New Books Network

Alice Connor, “Fierce: Women of the Bible and Their Stories of Violence, Mercy, Bravery, Wisdom, Sex, and Salvation” (Fortress, 2017)
Women in the Bible aren’t shy or retiring; they’re fierce and funny and demanding and relevant to 21st-century people. Women in the Bible—some of their names we know, others we’ve only heard, and others are tragically unnamed. In Fierce: Women of the Bible and Their Stories of Violence, Mercy, Bravery,... Read More
Naomi Appleton, “Many Buddhas, One Buddha: A Study and Translation of Avadānaśataka 1-40” (Equinox, 2020)
Naomi Appleton‘s new book Many Buddhas, One Buddha: A Study and Translation of Avadānaśataka 1-40 (Equinox Publishing, 2020) introduces a significant section of the important early Indian Buddhist text known as the Avadānaśataka, or “One Hundred Stories”, and explores some of its perspectives on buddhahood. This text, composed in Sanskrit... Read More
Jeffrey J. Kripal, “The Flip: Epiphanies of Mind and the Future of Knowledge” (Bellevue Literary Press, 2019)
A “flip,” writes Jeffrey J. Kripal, is “a reversal of perspective,” “a new real,” often born of an extreme, life-changing experience. The Flip: Epiphanies of Mind and the Future of Knowledge (Bellevue Literary Press, 2019) is Kripal’s ambitious, visionary program for unifying the sciences and the humanities to expand our... Read More
Francis J. Beckwith, “Never Doubt Thomas: The Catholic Aquinas as Evangelical and Protestant” (Baylor UP, 2019)
Should you care how Protestant theologians and philosophers view a man generally regarded as of interest primarily to Catholics and as a pillar of Catholic thinking? Absolutely. Why? Because much of what has made our modern world in terms of law, philosophy and ethics comes from Thomas Aquinas (1225–1274). How... Read More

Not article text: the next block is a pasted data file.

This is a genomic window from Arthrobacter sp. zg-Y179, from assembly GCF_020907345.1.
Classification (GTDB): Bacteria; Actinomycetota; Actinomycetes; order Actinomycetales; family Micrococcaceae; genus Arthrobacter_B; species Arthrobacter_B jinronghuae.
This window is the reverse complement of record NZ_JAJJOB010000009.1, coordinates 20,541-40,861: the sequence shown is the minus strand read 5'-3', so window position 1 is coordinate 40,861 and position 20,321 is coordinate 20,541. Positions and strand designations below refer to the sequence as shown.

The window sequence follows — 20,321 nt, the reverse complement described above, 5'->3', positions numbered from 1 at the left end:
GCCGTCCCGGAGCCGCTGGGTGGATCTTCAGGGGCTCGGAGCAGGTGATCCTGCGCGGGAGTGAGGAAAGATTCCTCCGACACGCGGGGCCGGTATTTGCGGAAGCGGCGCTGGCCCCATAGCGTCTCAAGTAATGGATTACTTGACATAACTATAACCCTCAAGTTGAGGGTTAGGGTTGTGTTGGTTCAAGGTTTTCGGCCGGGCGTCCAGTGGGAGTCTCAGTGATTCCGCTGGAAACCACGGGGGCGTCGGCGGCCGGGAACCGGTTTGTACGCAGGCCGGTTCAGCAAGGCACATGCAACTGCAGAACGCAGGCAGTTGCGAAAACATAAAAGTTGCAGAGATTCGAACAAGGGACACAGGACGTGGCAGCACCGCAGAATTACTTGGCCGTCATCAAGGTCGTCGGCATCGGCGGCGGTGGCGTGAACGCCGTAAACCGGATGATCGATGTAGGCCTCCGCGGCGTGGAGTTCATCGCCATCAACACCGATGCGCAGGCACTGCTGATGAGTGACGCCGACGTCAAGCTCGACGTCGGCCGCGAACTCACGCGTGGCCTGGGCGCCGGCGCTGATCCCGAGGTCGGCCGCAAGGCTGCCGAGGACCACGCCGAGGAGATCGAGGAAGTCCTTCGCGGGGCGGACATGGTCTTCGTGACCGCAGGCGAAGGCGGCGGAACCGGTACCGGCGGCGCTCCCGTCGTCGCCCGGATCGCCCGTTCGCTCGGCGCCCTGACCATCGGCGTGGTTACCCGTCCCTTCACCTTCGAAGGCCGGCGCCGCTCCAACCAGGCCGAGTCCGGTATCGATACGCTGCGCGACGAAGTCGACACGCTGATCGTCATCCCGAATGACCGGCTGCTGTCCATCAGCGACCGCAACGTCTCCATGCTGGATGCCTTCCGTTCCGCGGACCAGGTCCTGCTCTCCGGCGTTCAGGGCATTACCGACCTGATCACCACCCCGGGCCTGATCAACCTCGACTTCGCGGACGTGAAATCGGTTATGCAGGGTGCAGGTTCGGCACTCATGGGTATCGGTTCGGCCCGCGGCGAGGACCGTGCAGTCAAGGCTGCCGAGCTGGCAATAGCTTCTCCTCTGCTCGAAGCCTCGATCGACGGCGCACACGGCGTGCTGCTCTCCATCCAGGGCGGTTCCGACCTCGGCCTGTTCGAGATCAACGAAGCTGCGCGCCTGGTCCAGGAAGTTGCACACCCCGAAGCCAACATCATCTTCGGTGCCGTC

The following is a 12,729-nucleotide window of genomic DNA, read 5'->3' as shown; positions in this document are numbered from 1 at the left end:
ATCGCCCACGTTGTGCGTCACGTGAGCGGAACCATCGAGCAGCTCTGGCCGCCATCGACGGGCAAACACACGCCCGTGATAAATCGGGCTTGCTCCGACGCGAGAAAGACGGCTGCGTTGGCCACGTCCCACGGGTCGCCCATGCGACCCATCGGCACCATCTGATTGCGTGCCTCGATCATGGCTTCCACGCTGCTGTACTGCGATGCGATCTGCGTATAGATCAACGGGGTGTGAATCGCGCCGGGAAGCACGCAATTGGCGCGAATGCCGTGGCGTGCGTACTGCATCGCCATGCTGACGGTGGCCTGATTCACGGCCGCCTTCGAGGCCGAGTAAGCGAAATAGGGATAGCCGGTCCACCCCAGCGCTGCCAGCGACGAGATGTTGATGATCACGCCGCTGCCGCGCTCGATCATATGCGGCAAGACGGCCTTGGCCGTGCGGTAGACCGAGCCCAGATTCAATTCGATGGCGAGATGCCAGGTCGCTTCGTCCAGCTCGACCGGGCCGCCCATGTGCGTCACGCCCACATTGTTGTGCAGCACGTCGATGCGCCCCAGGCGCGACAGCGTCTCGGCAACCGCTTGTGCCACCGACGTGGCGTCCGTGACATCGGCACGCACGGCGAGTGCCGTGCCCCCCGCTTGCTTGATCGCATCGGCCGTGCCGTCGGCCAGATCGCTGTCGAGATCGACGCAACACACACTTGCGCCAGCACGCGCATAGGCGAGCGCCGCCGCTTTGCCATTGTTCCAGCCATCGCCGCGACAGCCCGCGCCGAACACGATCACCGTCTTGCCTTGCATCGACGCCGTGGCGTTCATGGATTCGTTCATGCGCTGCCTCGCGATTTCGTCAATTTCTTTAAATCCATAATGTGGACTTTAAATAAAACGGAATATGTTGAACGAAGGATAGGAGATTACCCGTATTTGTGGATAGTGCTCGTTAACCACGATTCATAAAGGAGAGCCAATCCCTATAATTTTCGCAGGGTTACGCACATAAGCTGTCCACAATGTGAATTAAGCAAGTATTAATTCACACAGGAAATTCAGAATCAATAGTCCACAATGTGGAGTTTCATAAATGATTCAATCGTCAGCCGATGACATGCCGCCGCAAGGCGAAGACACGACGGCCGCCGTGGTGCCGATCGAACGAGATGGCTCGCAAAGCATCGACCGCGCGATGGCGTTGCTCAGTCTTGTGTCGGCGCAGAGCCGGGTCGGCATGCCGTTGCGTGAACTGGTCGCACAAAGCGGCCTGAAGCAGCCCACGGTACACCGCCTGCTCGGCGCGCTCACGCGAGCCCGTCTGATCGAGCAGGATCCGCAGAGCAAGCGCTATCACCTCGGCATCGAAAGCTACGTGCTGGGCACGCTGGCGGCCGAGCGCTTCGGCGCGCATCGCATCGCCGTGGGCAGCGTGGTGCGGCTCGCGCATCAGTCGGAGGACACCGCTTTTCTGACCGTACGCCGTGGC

Alyssa Gabbay, “Gender and Succession in Medieval and Early Modern Islam” (I.B. Tauris, 2020)
In this episode, we speak with Alyssa Gabbay about her recent new book Gender and Succession in Medieval and Early Modern Islam: Bilateral Descent and the Legacy of Fatima (I.B. Tauris, 2020). The book shows that contrary to assumptions about Islam’s patrilineal nature, there is in fact precedent in pre-modern Islamic history... Read More
Nathan Carlin, “Pastoral Aesthetics: A Theological Perspective on Principlist Bioethics” (Oxford UP, 2019)
It is often said that bioethics emerged from theology in the 1960s, and that since then it has grown into a secular enterprise, yielding to other disciplines and professions such as philosophy and law. During the 1970s and 1980s, a kind of secularism in biomedicine and related areas was encouraged... Read More
Nyasha Junior, “Reimagining Hagar: Blackness and Bible” (Oxford UP, 2019)
Popular culture helps shape how audiences imagine Biblical personalities in our contemporary moment. For many, Warner Sallman’s portrait of Jesus fixes him as white, others envision Moses as Charlton Heston because of Cecil B. DeMille’s film, The Ten Commandments, and the Jezebel stereotype is more well known than the Biblical... Read More
Samuel Morris Brown, “Joseph Smith’s Translation: The Words and Worlds of Early Mormonism” (Oxford UP, 2020)
Mormonism’s founder, Joseph Smith, claimed to have translated ancient scriptures. He dictated an American Bible from metal plates reportedly buried by ancient Jews in a nearby hill, and produced an Egyptian “Book of Abraham” derived from funerary papyri he extracted from a collection of mummies he bought from a traveling... Read More
Nathan Spannaus, “Preserving Islamic Tradition: Abu Nasr Qursawi and the Beginnings of Modern Reformism” (Oxford UP, 2019)
What were some of the major transformations taking place for Muslim communities in the Russian Empire of the eighteenth century? How did the introduction of a state-backed structure for Muslim religious institutions alter Islamic religious authority in the empire? And who exactly was Abu Nasr Qursawi and what was his... Read More